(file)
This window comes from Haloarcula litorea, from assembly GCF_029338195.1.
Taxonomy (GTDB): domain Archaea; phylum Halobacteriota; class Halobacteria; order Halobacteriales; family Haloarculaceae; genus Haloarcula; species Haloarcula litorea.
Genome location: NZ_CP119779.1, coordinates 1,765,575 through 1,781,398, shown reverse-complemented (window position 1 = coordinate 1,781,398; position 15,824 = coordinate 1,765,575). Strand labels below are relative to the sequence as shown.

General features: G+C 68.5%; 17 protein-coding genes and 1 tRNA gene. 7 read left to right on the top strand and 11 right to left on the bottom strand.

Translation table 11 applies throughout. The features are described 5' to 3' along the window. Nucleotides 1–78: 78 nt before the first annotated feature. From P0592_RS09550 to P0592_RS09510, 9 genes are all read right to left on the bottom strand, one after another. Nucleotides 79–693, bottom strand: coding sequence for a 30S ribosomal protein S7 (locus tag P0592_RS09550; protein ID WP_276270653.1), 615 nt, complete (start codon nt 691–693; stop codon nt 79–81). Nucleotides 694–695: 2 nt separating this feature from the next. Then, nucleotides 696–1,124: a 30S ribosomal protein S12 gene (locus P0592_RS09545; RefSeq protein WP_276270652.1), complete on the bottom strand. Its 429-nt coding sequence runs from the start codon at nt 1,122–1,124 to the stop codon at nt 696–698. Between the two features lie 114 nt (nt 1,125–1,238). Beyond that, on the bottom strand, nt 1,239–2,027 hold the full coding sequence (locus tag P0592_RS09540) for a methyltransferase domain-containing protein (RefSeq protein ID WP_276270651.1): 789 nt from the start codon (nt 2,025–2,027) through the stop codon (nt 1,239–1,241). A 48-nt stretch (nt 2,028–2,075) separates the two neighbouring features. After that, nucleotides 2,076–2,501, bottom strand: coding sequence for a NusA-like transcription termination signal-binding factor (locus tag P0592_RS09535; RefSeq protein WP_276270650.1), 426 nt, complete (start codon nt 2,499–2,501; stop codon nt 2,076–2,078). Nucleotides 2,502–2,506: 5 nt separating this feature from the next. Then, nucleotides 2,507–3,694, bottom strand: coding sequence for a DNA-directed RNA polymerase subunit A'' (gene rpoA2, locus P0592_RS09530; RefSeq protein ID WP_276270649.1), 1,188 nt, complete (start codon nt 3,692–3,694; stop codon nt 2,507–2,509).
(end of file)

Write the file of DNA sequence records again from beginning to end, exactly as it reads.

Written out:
This window comes from Haloarcula litorea, from assembly GCF_029338195.1.
Taxonomy (GTDB): domain Archaea; phylum Halobacteriota; class Halobacteria; order Halobacteriales; family Haloarculaceae; genus Haloarcula; species Haloarcula litorea.
Genome location: NZ_CP119779.1, coordinates 1,765,575 through 1,781,398, shown reverse-complemented (window position 1 = coordinate 1,781,398; position 15,824 = coordinate 1,765,575). Strand labels below are relative to the sequence as shown.

General features: G+C 68.5%; 17 protein-coding genes and 1 tRNA gene. 7 read left to right on the top strand and 11 right to left on the bottom strand.

Translation table 11 applies throughout. The features are described 5' to 3' along the window. Nucleotides 1–78: 78 nt before the first annotated feature. From P0592_RS09550 to P0592_RS09510, 9 genes are all read right to left on the bottom strand, one after another. Nucleotides 79–693, bottom strand: coding sequence for a 30S ribosomal protein S7 (locus tag P0592_RS09550; protein ID WP_276270653.1), 615 nt, complete (start codon nt 691–693; stop codon nt 79–81). Nucleotides 694–695: 2 nt separating this feature from the next. Then, nucleotides 696–1,124: a 30S ribosomal protein S12 gene (locus P0592_RS09545; RefSeq protein WP_276270652.1), complete on the bottom strand. Its 429-nt coding sequence runs from the start codon at nt 1,122–1,124 to the stop codon at nt 696–698. Between the two features lie 114 nt (nt 1,125–1,238). Beyond that, on the bottom strand, nt 1,239–2,027 hold the full coding sequence (locus tag P0592_RS09540) for a methyltransferase domain-containing protein (RefSeq protein ID WP_276270651.1): 789 nt from the start codon (nt 2,025–2,027) through the stop codon (nt 1,239–1,241). A 48-nt stretch (nt 2,028–2,075) separates the two neighbouring features. After that, nucleotides 2,076–2,501, bottom strand: coding sequence for a NusA-like transcription termination signal-binding factor (locus tag P0592_RS09535; RefSeq protein WP_276270650.1), 426 nt, complete (start codon nt 2,499–2,501; stop codon nt 2,076–2,078). Nucleotides 2,502–2,506: 5 nt separating this feature from the next. Then, nucleotides 2,507–3,694, bottom strand: coding sequence for a DNA-directed RNA polymerase subunit A'' (gene rpoA2, locus P0592_RS09530; RefSeq protein ID WP_276270649.1), 1,188 nt, complete (start codon nt 3,692–3,694; stop codon nt 2,507–2,509).